Ashish Bahl is a successful serial FinTech entrepreneur. Bahl had an unusual childhood, escaping Kenya at a young age with his family and leaving behind all of his personal possessions, in the hopes of having a successful, career-oriented future. In today’s article, we’re highlighting the obstacles Bahl overcame to become the successful businessman he is today.

At only 7 years of age, Bahl was put on an airplane in Kenya with his parents—his dog and his toys left behind—to go to the United Kingdom. He recalls being shocked about being uprooted. The reason for the move was (Ugandan leader) Idi Amin.

Amin had been spreading a very nationalistic doctrine in Uganda, and the fear was that the uprisings and killings there would spread to neighboring nations, like Kenya. British citizens in Kenya were especially worried, and Bahl and his family were British citizens. Bahl and his father, a doctor, were born in Nairobi, and his grandparents fled India to Kenya seeking a better life.

Being risk-averse, his father said, “We can get a flight out, and we’re all leaving.” The family literally left all of their possessions in Kenya and flew to England, which was their staging ground. After a year, they arrived in the United States, settling in Pittsburgh.

In terms of adjusting, Bahl remembers the English school system being very rigid. They wore gray wool pants, white oxford shirts, and blue blazers. Then he moved to Pittsburgh, home of the Steelers, where everyone wore jeans and T-shirts. Bahl immediately felt he looked like an oddity to the locals when he arrived.

In Bahl’s Italian neighborhood of Pittsburgh in the mid-1970s, they didn’t know what an Indian was. They thought his family was Sicilian, but had British accents and dressed funny. Because of circumstances like this one, Bahl recalls, “I learned at a young age how to adapt, how to listen, how to persevere. It’s helped me a lot.”

Bahl adjusted to become an average American kid, but there was an immense amount of pressure because of his Indian background to succeed academically. Indians who tend to leave India are often the best and the brightest. So education-wise, there was tremendous pressure for him to knock it out of the park.

Bahl was getting pushed hard by his father to pursue a medical career. Back then, his father held the opinion that you were either a doctor, or you were a nobody. However, Bahl ultimately decided to major in engineering at Vanderbilt. After graduating, he worked at Wall Street in a financial training program for a year. He then went back to Pittsburgh to become a stock analyst for an investment firm by day, while getting his MBA at Carnegie Mellon at night. He then became a management consultant in Atlanta in financial services. A-year-and-a-half into it, everything changed for Bahl.

As a consultant, Bahl was working for the chief information officer for Wells Fargo. In 1995, the chief information officer asked Bahl what the bank needed to invest in as the Internet came of age.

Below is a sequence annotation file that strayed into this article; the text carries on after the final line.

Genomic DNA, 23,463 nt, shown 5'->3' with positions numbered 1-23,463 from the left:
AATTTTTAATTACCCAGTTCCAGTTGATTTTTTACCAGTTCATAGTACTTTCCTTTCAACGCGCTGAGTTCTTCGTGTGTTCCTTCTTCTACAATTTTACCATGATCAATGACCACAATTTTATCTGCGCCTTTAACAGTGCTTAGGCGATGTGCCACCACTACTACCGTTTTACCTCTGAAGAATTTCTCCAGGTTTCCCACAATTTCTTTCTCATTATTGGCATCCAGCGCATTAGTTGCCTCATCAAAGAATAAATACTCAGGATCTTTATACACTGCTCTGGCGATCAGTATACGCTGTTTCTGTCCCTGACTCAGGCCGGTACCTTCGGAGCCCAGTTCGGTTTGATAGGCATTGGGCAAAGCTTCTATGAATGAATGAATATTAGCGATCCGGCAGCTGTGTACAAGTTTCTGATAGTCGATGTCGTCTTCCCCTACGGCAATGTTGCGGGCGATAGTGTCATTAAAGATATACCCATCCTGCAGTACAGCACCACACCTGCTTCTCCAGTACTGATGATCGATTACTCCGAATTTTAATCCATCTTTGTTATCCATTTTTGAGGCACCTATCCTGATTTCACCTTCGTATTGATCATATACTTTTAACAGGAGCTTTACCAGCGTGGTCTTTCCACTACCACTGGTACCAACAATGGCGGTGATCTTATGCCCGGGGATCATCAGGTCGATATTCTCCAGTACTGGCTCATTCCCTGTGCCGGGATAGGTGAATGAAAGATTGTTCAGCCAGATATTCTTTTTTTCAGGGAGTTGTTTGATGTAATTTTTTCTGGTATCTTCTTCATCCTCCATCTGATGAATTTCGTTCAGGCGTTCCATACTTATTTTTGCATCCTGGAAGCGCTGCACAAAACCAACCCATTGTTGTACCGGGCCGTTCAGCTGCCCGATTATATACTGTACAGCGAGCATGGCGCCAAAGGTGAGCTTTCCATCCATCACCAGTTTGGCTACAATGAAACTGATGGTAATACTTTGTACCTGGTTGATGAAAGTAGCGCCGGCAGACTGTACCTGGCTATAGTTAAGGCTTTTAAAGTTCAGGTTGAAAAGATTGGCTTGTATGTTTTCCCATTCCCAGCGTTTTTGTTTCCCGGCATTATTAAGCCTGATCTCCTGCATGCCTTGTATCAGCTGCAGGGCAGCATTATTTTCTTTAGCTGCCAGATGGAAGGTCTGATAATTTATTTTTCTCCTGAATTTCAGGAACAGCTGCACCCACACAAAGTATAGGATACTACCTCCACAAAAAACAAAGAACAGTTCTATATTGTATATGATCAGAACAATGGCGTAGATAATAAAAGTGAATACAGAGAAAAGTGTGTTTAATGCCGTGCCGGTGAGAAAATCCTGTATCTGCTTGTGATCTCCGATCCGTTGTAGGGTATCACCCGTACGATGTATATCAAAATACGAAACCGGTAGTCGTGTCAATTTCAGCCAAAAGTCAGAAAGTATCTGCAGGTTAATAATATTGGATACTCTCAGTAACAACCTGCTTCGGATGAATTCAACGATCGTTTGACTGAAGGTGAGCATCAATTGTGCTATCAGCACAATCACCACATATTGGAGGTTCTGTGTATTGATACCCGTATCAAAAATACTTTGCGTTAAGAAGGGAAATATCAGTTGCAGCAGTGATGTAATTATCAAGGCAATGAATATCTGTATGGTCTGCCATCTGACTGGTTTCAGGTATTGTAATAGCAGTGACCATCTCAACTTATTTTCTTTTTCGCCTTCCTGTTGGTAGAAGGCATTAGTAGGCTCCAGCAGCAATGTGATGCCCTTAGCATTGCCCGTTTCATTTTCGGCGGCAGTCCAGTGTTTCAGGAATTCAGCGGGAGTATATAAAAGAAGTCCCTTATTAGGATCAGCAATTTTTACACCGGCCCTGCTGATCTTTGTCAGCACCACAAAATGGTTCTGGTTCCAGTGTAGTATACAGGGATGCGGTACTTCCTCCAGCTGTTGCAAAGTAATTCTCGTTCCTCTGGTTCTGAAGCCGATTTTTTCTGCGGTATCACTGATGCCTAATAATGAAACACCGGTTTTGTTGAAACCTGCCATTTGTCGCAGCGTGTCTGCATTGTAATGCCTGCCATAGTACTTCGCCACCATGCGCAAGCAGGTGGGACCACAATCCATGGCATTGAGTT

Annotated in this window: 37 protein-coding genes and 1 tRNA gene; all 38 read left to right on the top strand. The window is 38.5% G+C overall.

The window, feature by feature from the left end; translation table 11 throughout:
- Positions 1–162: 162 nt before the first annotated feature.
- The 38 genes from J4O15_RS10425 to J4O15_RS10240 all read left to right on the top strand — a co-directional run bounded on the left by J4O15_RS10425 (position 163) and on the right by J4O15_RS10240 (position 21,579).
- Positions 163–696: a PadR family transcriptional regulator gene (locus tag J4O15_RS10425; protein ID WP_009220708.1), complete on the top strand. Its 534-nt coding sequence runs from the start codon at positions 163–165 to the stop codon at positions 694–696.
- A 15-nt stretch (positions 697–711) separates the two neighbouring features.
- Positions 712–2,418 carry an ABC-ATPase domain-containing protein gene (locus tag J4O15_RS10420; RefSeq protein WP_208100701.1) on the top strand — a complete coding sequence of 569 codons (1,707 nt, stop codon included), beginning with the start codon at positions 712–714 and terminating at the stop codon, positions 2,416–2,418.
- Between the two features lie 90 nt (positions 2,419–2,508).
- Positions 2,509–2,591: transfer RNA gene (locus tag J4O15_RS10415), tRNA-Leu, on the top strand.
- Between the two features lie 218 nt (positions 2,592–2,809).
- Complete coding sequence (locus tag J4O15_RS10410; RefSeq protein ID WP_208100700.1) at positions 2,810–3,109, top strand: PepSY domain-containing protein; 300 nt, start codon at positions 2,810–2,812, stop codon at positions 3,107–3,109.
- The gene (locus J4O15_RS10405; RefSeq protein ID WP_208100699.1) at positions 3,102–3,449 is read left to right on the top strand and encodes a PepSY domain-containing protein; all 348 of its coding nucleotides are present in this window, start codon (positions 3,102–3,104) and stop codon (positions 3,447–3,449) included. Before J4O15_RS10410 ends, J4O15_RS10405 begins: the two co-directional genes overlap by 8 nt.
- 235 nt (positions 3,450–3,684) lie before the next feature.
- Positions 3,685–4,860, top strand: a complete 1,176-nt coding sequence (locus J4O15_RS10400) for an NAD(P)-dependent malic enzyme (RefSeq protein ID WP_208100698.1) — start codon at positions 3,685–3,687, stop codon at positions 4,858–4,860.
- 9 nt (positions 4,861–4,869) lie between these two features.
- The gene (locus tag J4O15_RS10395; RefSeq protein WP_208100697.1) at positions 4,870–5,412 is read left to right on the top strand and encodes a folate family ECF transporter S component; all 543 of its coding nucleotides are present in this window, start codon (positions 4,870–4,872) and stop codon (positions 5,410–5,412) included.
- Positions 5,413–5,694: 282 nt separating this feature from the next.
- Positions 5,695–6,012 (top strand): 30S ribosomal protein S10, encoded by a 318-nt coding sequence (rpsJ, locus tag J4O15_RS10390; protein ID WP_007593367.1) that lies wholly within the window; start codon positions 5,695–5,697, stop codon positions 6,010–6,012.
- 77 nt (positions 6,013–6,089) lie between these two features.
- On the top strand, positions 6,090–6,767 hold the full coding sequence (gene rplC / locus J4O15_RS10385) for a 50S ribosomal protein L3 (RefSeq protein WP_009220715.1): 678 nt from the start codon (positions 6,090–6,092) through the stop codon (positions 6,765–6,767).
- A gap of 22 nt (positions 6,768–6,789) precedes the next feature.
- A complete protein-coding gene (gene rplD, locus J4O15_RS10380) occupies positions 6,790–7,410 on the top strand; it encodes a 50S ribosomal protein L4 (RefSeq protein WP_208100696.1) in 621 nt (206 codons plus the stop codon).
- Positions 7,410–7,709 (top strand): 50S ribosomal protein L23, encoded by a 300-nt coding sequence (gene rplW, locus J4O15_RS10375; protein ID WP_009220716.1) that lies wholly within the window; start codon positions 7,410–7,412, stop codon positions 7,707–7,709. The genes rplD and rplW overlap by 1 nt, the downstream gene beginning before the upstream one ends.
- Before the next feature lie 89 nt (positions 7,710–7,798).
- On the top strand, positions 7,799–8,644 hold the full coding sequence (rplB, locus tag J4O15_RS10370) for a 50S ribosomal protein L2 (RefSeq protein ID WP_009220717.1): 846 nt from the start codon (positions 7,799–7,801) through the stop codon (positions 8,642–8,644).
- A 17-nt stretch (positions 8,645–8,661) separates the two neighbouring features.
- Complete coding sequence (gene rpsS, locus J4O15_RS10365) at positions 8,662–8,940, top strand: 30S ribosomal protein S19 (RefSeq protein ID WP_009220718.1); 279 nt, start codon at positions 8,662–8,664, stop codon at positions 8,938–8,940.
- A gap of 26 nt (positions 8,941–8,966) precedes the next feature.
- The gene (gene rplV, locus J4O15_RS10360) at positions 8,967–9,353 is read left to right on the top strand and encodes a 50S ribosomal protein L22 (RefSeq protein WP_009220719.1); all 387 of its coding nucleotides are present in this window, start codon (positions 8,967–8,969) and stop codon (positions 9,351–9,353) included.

Bahl gave him six ideas. In response, he said Bahl could do one of the ideas and Wells Fargo would be his first client. Bahl would be handed a $1.5 million project. Bahl recalls, “You’ve got to be at the right place at the right time. You’ve got to be able to engage people. You’ve got to establish an element of trust.”

Bahl had the idea that the Internet would transform financial services. He believed that companies were going to have to put all their products on the Web and have real-time quotes. Banks were going to have to do bill payment on the Web, etc.

He started his business with the big contract from Wells Fargo, and shed the risk aversion from his father. He recalls, “I had a very different DNA. I did not want to end up in a small, enclosed world. I was getting big contracts. But I was only independent for 60 to 90 days when I got an offer to merge with a bigger firm, iXL, which I did.”

According to Bahl, in technology, there’s a tremendous war for talent. Often, you cannot hire enough good people to sustain growth or quality. But if you can have a business with very few key individuals, all playing critical roles, largely dependent on patents and a data center, your risk is substantially mitigated and your stress level is, too.

Ashish Bahl is currently the Chairman and CEO of KyckGlobal, a company he co-founded in 2018 with 2 additional payments executives. Despite leaving everything behind in Kenya and starting over entirely in a new country, he has led a successful career as an entrepreneur. This goes to show that Bahl values work ethic and integrity regardless of the obstacles you might face on the way.

Published On: March 24th, 2021 / Categories: About Ashish Bahl / Tags: , /